There’s a pretty broad spectrum of talent on Mixel so far, with some rough looking collages in the same streams as more polished work. Notably, the presence of the sketchy collages neither detracts from nor inhibits the refined ones—the quick collages feel just as “right” in the stream. Quick Is Not Necessarily Bad, and in fact, Bad Is Not Necessarily Bad; collage (and by proxy, Mixel) is the great art leveler. Mixel has almost no tools to use, so aiming for precision is futile. You can’t trace, you can’t magic-wand a path, you can’t blur or lighten or skew. You can crop an image, and you can scale it. As a result, Mixels all feel loose and natural; you get a lot of chunky, suggestive blocks of color and rough borders—and it’s okay, because that’s sort of everybody’s deal.

Even professional artists get the virtue of chunky-block amateurism, by the way. Jorge Colombo, who has become fairly well-known for the paintings and New Yorker covers he creates on his iPhone, once told a group of us at 20×200 how much he wished he could go back to a time when he didn’t really know how to paint on a touchscreen—that the broad swaths of color and jagged overlapping edges that characterized his first drawings were somehow more evocative of what he actually saw than the more precise work he’s able to execute now. He’s one of the most fervent proponents of amateurism I’ve ever met, because work you do when you don’t know how to do it is more fun, he says, and “if you are not having fun, why bother?”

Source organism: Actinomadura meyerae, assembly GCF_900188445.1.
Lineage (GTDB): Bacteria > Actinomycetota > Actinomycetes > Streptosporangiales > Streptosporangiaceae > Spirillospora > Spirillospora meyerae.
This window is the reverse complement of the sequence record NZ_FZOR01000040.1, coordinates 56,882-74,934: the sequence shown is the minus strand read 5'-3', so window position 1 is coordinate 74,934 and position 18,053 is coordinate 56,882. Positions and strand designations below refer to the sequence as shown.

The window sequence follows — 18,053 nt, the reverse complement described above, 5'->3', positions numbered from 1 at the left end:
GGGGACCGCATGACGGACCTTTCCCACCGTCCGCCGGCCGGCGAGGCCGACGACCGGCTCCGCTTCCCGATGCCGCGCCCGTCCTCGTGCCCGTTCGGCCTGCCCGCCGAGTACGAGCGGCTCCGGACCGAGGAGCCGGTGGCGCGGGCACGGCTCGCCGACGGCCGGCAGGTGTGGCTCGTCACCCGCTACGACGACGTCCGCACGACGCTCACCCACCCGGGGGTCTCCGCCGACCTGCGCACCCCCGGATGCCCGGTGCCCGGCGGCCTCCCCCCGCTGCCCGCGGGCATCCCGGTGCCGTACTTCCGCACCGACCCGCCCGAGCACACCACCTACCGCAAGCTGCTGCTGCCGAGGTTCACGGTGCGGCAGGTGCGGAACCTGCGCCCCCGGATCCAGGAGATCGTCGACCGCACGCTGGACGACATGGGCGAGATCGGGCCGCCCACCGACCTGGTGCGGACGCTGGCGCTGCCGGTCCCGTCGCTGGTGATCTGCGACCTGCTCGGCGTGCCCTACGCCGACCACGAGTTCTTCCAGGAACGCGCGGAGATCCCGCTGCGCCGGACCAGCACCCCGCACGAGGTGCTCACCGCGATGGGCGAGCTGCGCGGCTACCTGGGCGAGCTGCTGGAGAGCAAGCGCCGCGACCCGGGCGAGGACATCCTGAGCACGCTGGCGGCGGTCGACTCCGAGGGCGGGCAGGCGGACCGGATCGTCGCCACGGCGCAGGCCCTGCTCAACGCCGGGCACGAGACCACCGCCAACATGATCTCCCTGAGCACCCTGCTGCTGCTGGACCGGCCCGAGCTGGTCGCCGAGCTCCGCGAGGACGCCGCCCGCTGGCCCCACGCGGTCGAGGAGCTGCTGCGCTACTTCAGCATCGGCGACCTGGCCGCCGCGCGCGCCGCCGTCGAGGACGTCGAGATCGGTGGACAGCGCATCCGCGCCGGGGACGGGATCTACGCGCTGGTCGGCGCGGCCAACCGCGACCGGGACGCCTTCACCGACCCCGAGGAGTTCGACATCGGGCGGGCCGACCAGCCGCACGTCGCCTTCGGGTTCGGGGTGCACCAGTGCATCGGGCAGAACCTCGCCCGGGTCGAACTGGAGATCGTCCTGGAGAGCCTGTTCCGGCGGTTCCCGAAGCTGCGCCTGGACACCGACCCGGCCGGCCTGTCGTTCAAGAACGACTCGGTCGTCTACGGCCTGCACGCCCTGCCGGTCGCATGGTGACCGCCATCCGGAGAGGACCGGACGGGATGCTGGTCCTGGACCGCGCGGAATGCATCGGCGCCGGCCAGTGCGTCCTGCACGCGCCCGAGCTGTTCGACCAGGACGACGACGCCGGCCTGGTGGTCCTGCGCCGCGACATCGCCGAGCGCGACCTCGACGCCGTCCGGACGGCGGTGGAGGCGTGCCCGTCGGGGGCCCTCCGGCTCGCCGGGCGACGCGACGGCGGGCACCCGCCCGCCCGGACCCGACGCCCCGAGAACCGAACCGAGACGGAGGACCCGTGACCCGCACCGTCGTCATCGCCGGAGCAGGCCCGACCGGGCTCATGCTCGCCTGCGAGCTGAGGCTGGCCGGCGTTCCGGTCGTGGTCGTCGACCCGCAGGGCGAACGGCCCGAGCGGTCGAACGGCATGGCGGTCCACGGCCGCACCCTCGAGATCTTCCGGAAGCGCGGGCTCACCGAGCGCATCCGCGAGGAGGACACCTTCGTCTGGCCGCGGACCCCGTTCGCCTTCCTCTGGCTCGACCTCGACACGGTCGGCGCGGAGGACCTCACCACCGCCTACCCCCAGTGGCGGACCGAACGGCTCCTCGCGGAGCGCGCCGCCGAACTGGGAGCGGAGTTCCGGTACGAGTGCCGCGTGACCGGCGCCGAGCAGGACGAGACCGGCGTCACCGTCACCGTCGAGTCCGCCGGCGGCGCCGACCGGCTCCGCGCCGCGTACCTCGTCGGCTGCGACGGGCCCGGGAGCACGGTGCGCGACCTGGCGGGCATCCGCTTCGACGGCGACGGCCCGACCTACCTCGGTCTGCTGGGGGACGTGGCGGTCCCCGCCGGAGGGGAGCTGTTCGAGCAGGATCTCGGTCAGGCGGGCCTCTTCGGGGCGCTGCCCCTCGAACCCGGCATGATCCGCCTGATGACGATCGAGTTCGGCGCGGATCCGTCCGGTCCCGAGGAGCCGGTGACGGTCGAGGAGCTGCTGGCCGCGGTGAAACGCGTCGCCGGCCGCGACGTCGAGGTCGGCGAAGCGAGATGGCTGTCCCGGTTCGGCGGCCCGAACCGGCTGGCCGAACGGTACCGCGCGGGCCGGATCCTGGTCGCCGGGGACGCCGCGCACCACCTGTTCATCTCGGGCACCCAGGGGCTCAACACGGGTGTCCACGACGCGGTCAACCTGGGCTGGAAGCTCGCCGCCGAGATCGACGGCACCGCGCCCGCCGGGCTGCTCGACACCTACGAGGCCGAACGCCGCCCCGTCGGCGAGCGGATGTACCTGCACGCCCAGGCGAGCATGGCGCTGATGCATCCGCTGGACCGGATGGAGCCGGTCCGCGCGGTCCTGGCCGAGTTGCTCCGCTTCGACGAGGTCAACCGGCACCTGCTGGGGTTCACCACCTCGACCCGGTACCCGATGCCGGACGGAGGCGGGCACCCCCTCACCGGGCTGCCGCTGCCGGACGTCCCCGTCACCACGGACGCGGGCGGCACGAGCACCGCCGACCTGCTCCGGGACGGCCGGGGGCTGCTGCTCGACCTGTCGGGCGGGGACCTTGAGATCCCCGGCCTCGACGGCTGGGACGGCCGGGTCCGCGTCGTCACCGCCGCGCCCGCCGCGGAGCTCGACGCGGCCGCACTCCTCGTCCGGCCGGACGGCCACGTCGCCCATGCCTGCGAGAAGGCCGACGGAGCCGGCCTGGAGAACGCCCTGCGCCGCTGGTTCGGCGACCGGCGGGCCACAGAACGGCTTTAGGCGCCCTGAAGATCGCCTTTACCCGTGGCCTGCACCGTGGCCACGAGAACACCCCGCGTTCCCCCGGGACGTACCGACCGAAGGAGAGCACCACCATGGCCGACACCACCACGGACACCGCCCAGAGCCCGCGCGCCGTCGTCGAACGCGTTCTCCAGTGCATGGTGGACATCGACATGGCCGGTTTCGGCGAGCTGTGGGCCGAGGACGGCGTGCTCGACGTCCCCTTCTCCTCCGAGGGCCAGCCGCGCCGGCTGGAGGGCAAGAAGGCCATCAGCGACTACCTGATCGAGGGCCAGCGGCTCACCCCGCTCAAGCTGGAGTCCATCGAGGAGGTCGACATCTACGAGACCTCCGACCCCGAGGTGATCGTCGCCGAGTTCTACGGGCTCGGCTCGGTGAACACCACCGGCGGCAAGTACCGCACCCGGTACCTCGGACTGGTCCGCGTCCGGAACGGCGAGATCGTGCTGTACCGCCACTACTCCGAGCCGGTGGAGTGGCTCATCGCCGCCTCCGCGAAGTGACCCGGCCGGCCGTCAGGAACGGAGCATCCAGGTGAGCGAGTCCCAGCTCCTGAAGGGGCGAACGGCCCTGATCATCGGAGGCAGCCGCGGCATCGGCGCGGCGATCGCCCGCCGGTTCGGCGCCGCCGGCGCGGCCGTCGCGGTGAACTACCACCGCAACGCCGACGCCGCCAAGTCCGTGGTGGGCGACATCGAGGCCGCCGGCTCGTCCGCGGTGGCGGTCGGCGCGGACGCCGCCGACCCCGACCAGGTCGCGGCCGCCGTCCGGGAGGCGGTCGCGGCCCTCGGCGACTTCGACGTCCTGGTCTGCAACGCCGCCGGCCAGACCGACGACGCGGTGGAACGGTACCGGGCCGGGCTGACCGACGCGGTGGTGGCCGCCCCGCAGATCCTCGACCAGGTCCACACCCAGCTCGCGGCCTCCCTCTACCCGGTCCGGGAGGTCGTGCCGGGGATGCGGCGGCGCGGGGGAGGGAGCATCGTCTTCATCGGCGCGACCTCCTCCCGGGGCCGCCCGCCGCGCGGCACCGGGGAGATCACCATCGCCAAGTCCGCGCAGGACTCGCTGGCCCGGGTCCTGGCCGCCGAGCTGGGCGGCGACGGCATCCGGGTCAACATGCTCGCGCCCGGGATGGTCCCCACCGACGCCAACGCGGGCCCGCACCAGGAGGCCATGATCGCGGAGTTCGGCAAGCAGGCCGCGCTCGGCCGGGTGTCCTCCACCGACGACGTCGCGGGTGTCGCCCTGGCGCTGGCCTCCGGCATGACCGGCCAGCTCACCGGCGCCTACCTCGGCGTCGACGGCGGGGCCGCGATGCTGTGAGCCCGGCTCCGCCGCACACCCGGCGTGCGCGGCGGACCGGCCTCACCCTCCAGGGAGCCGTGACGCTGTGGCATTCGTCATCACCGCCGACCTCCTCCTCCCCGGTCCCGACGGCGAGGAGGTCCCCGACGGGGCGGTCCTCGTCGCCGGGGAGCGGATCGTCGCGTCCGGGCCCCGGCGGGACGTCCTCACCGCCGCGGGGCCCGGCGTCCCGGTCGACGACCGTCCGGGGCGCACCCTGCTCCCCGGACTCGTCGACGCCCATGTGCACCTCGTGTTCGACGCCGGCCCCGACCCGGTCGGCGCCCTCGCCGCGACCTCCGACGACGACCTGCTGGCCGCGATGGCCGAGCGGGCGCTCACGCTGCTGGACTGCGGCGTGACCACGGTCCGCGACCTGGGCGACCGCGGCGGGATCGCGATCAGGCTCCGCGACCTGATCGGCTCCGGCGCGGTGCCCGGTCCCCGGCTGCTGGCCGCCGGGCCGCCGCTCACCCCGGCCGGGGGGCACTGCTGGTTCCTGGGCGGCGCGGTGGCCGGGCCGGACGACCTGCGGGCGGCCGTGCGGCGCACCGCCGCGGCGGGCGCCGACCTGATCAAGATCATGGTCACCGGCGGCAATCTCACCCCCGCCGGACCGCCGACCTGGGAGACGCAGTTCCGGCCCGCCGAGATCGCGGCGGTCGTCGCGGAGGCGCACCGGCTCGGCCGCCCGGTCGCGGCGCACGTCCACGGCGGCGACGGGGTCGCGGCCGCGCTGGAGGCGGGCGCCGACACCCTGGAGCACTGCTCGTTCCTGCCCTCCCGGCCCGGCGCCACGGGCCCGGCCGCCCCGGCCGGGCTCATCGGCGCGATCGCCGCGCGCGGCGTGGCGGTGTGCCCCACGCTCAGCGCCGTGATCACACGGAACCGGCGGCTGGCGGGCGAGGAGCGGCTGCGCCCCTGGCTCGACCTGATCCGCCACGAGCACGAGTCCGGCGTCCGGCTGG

Playful creation is exactly that, and while professionals can certainly have fun making art, it is by definition something amateurs can, and should, do—I eat my own dog food at the Fastest Possible Drawings of Everything project. A community of like-minded beginners is just the right incentive for anybody to start doing this. Mixel hasn’t tried to invent a new kind of community (the application uses Facebook to help find friends using the app and—somewhat controversially—as an authentication system), but the community that forms around an application whose sole purpose is to share collages turns out to be pretty wonderful.